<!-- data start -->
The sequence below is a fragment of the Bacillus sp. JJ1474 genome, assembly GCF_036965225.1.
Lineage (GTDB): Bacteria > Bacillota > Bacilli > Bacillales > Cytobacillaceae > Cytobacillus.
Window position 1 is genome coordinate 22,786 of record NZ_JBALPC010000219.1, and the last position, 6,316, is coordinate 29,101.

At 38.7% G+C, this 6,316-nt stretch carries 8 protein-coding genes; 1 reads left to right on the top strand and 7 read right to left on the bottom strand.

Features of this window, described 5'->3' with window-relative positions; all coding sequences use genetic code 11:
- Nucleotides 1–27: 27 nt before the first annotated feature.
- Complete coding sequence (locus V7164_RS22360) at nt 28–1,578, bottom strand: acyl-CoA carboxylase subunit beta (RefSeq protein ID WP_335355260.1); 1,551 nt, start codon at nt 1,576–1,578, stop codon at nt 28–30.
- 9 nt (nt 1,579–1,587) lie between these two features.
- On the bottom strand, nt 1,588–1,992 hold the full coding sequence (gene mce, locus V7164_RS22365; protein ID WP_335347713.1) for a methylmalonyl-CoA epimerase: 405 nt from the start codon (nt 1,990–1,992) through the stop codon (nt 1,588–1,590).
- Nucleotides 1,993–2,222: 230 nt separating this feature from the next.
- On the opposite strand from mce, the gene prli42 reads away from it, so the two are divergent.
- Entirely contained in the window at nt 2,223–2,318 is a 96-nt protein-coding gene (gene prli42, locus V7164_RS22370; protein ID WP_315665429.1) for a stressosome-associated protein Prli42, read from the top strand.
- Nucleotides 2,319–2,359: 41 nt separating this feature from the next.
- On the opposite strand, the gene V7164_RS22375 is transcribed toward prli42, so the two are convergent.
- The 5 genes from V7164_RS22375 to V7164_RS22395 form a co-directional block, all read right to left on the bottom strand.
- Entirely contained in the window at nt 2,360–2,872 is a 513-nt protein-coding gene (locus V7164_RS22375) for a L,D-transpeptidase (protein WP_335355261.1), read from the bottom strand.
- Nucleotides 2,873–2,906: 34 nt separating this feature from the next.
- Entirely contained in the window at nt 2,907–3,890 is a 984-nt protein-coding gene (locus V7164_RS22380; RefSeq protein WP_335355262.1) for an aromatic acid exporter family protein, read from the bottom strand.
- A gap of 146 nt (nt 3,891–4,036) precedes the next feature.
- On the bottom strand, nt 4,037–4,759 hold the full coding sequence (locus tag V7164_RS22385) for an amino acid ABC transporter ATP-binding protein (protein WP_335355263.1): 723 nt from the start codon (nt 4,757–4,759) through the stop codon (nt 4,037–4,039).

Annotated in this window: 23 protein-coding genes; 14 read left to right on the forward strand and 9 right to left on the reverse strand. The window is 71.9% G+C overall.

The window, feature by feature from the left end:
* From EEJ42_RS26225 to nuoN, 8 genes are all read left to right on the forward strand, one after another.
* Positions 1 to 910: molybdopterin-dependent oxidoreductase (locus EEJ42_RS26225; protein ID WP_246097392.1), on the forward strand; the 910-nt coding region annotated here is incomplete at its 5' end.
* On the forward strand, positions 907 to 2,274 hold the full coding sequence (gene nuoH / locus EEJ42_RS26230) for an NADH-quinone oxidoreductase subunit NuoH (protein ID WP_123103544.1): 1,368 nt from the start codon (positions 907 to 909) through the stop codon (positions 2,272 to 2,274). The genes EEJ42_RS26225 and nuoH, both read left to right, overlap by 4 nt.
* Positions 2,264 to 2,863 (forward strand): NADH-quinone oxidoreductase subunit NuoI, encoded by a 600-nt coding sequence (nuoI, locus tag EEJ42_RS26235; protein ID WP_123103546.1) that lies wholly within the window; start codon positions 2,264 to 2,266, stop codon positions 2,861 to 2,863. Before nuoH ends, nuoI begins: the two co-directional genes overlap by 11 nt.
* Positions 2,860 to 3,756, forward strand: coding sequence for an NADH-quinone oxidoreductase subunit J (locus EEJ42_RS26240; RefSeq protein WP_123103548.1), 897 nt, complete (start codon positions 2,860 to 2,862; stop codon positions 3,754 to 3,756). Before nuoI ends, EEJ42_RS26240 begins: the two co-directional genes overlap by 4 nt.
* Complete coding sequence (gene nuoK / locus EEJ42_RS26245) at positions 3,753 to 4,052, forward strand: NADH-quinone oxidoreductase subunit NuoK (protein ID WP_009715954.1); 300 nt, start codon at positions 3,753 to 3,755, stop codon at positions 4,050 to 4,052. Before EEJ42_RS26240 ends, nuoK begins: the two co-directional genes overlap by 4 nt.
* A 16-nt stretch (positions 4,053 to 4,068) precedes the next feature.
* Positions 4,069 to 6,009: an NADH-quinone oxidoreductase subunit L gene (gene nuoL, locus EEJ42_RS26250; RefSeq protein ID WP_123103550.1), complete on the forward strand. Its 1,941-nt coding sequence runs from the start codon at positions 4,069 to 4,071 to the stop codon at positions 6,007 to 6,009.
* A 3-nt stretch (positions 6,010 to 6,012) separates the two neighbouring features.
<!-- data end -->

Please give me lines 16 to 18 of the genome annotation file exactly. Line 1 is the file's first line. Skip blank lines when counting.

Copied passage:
- Entirely contained in the window at nt 2,360–2,872 is a 513-nt protein-coding gene (locus V7164_RS22375) for a L,D-transpeptidase (protein WP_335355261.1), read from the bottom strand.
- Nucleotides 2,873–2,906: 34 nt separating this feature from the next.
- Entirely contained in the window at nt 2,907–3,890 is a 984-nt protein-coding gene (locus V7164_RS22380; RefSeq protein WP_335355262.1) for an aromatic acid exporter family protein, read from the bottom strand.